General Dynamics (NYSE:GD) boasts some impressive dividend stats. But that doesn't mean it's the best option for income investors looking to invest in the aerospace and military spaces. If you're looking at General Dynamics, here are two more dividend payers you might want to examine right now.
It's hard to top General Dynamics' dividend credentials. For example, it's increased its disbursement annually for 24 years. And the annualized dividend growth rate is an impressive 13%. That's well above the historical inflation level, so income investors are basically getting annual raises.
But there are some problematic issues here, too. For example, the yield has recently been in the 2.2% range. That's lower than what you could get by simply buying an S&P 500 Index ETF. The stock is also looking a little pricey compared with its recent history. It's trailing price to earnings ratio is around 8% above its five-year average. The price-to-book ratio is about 45% above its trailing five-year average. And the trailing price-to-cash flow ratio is about 60% above its five-year average. The dividend yield, meanwhile, is below the five-year average of 2.3%. In other words, General Dynamics looks a little expensive right now.
Similar, but higher, yields
Clearly, these three companies are different in many ways. General Dynamics is in the aerospace and military spaces. Boeing falls into both of those but has a heavier focus on the commercial aerospace side of things. United Technologies, meanwhile, is far more diversified than either General Dynamics or Boeing, making things such as elevators and climate-control equipment. However, about half of its business is tied to aerospace. So these three companies aren't the same, but they rhyme well enough that you could probably switch one for the others.
And both Boeing and United Technologies yield more than General Dynamics. Boeing has the highest yield at around 3.7%, but United Technologies' 2.9% yield is still notably higher than what you can get from General Dynamics. And both are higher than the 2.8% or so yield available from an S&P Index ETF.
Stacking them up to some other dividend metrics is interesting, too. For example, United Technologies has a 22-year history of annual dividend increases. And while Boeing's streak is only at five years, that's because it hit the pause button after the 2007-to-2009 recession. It had been increasing regularly before that point.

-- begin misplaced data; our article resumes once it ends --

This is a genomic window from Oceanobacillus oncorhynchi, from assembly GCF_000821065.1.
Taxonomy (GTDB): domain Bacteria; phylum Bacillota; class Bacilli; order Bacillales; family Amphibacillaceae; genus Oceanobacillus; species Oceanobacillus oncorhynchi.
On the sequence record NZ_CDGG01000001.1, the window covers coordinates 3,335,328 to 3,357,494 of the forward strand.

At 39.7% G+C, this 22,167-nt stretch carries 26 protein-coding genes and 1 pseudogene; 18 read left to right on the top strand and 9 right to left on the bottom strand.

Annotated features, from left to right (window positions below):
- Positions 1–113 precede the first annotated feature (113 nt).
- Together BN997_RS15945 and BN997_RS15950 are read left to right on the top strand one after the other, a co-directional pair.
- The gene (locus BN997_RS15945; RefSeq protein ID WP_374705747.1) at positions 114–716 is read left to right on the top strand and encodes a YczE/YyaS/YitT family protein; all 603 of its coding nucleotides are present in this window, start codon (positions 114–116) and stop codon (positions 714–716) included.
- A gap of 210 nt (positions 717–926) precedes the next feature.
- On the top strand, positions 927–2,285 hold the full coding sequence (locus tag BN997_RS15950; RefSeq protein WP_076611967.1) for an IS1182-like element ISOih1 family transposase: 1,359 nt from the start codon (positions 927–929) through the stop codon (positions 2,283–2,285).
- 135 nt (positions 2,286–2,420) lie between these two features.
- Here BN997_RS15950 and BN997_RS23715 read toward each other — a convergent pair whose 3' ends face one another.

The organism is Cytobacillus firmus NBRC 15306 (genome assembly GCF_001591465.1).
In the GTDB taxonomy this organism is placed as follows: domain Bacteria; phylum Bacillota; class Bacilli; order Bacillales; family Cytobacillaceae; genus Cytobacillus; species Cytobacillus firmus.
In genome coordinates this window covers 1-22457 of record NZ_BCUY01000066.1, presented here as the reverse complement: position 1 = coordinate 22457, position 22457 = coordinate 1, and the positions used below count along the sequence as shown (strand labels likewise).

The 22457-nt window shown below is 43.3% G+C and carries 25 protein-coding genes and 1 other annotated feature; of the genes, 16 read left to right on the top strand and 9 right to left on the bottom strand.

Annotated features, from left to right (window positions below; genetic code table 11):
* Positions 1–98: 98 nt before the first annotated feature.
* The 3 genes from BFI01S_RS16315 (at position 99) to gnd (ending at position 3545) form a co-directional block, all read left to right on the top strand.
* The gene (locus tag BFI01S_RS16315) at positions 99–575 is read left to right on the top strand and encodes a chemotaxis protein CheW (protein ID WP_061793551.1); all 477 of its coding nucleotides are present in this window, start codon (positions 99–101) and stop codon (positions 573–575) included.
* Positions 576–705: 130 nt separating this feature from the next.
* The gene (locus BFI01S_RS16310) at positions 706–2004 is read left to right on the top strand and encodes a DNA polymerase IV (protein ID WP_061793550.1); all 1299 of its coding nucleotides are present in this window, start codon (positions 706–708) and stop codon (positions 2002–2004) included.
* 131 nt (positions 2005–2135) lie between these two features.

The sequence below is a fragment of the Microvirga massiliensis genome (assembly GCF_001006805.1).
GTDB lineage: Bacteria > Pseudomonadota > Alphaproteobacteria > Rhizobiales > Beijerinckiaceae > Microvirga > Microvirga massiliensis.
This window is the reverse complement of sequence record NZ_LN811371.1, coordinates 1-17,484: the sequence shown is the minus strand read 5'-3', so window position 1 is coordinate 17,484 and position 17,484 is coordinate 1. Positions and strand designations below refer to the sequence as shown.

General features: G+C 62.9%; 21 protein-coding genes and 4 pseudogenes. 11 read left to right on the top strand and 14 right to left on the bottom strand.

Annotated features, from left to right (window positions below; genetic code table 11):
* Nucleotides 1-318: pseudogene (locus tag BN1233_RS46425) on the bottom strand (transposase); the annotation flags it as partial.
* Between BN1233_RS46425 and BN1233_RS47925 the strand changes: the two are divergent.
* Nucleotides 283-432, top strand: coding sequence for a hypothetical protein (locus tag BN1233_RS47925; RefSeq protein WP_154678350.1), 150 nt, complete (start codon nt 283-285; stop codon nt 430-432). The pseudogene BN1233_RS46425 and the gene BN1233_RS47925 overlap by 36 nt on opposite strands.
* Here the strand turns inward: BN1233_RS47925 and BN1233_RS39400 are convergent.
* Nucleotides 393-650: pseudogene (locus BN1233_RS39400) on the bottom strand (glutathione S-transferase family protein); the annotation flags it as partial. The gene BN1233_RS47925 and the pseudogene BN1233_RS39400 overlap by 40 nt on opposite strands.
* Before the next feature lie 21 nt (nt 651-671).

Top honors on dividend growth, meanwhile, go to Boeing, with an annualized rate over the past decade of around 14%. United Technologies was in a virtual tie with General Dynamics at about 13%. This one is kind of mincing words, but it shows that despite the pause that Boeing took during a difficult stretch, investors have still been well rewarded overall on the dividend growth front.
That's a start ...
But there's more to this suggestion than just yield. Boeing is trading at around 8 times its trailing cash flow compared with its five-year average of 11.5. And its trailing price-to-earnings ratio is about 7% below its five-year average. That said, the airplane maker's price-to-book ratio is about 18% above its five-year average. But with so many other metrics in its favor, Boeing is still a worthy alternative to General Dynamics, even though it's seeing a slowdown in some airplane orders.
United Technologies' trailing price-to-earnings ratio, meanwhile, is about 17% below its five-year average. Its price-to-book value ratio is about 20% below the five-year average. And its trailing price-to-cash flow is about 12% below its five-year average. So it's pretty consistent across the board. United Technologies appears to be relatively cheap compared with recent history.
To be fair, United Technologies is likely to face the same global growth headwinds in 2016 that caused it to reduce its full-year 2015 earnings guidance last year. So investors focused on quarter-to-quarter earnings variations have a reason to be concerned. But the conglomerate has been reworking its business to boost long-term growth prospects, including the sale of its helicopter business. And from a big picture standpoint it remains a well-positioned business with industry leading brands and products.
Both Boeing and United Technologies offer yields that are above their five-year averages, by the way.
Toss General Dynamics!
Does any of this mean you should simply forget about General Dynamics as an investment? No. There are trade-offs in any investment you make, and you might decide that General Dynamics is worth the premium price it appears to have today. However, don't stop your research process there. Boeing and United Technologies are similar companies with what appear to be more compelling value characteristics and higher yields. In the end, you might decide that General Dynamics is a great company, but that Boeing and United Technologies are just a better option right now.